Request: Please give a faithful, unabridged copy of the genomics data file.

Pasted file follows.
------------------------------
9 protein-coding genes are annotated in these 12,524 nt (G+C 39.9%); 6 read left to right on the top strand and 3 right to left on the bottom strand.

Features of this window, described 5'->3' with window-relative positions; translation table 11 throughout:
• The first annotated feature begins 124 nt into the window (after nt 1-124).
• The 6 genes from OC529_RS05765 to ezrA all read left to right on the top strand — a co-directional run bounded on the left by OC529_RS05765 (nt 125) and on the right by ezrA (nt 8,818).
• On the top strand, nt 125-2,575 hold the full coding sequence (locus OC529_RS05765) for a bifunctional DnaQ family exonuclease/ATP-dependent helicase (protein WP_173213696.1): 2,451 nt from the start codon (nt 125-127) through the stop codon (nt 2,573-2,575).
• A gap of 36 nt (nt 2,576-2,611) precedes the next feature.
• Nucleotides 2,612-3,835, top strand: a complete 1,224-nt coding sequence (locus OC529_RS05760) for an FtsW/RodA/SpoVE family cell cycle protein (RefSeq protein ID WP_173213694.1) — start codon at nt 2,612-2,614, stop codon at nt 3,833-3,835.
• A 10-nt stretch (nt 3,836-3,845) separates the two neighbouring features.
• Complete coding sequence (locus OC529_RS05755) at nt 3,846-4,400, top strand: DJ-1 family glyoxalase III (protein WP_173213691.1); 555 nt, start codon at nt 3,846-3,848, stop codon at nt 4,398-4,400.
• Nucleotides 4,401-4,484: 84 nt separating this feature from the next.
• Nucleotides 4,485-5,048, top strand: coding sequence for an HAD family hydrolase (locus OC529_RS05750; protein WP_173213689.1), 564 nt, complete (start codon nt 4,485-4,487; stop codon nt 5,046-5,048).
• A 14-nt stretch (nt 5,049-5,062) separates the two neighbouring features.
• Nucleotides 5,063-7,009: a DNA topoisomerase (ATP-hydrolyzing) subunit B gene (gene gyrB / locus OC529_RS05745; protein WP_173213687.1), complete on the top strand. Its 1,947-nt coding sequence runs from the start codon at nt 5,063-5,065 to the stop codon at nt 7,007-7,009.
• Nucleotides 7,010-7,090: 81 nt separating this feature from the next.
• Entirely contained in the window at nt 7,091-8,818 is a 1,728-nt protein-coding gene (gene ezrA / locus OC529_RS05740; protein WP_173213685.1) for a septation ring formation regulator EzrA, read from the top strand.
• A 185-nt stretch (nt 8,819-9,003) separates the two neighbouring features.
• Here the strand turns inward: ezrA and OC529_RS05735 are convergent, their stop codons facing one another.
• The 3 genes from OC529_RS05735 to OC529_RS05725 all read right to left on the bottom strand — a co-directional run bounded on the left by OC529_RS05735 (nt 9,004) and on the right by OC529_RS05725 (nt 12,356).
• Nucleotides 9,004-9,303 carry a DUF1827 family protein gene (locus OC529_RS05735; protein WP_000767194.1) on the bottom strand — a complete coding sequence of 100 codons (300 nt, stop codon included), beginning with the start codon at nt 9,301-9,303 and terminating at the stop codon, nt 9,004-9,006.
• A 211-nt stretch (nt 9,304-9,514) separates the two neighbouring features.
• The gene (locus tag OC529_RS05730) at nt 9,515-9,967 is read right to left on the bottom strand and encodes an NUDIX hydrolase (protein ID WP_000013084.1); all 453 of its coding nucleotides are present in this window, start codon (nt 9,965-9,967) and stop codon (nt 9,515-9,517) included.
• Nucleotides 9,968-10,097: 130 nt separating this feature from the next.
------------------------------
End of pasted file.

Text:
9 protein-coding genes are annotated in these 12,524 nt (G+C 39.9%); 6 read left to right on the top strand and 3 right to left on the bottom strand.

Features of this window, described 5'->3' with window-relative positions; translation table 11 throughout:
• The first annotated feature begins 124 nt into the window (after nt 1-124).
• The 6 genes from OC529_RS05765 to ezrA all read left to right on the top strand — a co-directional run bounded on the left by OC529_RS05765 (nt 125) and on the right by ezrA (nt 8,818).
• On the top strand, nt 125-2,575 hold the full coding sequence (locus OC529_RS05765) for a bifunctional DnaQ family exonuclease/ATP-dependent helicase (protein WP_173213696.1): 2,451 nt from the start codon (nt 125-127) through the stop codon (nt 2,573-2,575).
• A gap of 36 nt (nt 2,576-2,611) precedes the next feature.
• Nucleotides 2,612-3,835, top strand: a complete 1,224-nt coding sequence (locus OC529_RS05760) for an FtsW/RodA/SpoVE family cell cycle protein (RefSeq protein ID WP_173213694.1) — start codon at nt 2,612-2,614, stop codon at nt 3,833-3,835.
• A 10-nt stretch (nt 3,836-3,845) separates the two neighbouring features.
• Complete coding sequence (locus OC529_RS05755) at nt 3,846-4,400, top strand: DJ-1 family glyoxalase III (protein WP_173213691.1); 555 nt, start codon at nt 3,846-3,848, stop codon at nt 4,398-4,400.
• Nucleotides 4,401-4,484: 84 nt separating this feature from the next.
• Nucleotides 4,485-5,048, top strand: coding sequence for an HAD family hydrolase (locus OC529_RS05750; protein WP_173213689.1), 564 nt, complete (start codon nt 4,485-4,487; stop codon nt 5,046-5,048).
• A 14-nt stretch (nt 5,049-5,062) separates the two neighbouring features.
• Nucleotides 5,063-7,009: a DNA topoisomerase (ATP-hydrolyzing) subunit B gene (gene gyrB / locus OC529_RS05745; protein WP_173213687.1), complete on the top strand. Its 1,947-nt coding sequence runs from the start codon at nt 5,063-5,065 to the stop codon at nt 7,007-7,009.
• Nucleotides 7,010-7,090: 81 nt separating this feature from the next.
• Entirely contained in the window at nt 7,091-8,818 is a 1,728-nt protein-coding gene (gene ezrA / locus OC529_RS05740; protein WP_173213685.1) for a septation ring formation regulator EzrA, read from the top strand.
• A 185-nt stretch (nt 8,819-9,003) separates the two neighbouring features.
• Here the strand turns inward: ezrA and OC529_RS05735 are convergent, their stop codons facing one another.
• The 3 genes from OC529_RS05735 to OC529_RS05725 all read right to left on the bottom strand — a co-directional run bounded on the left by OC529_RS05735 (nt 9,004) and on the right by OC529_RS05725 (nt 12,356).
• Nucleotides 9,004-9,303 carry a DUF1827 family protein gene (locus OC529_RS05735; protein WP_000767194.1) on the bottom strand — a complete coding sequence of 100 codons (300 nt, stop codon included), beginning with the start codon at nt 9,301-9,303 and terminating at the stop codon, nt 9,004-9,006.
• A 211-nt stretch (nt 9,304-9,514) separates the two neighbouring features.
• The gene (locus tag OC529_RS05730) at nt 9,515-9,967 is read right to left on the bottom strand and encodes an NUDIX hydrolase (protein ID WP_000013084.1); all 453 of its coding nucleotides are present in this window, start codon (nt 9,965-9,967) and stop codon (nt 9,515-9,517) included.
• Nucleotides 9,968-10,097: 130 nt separating this feature from the next.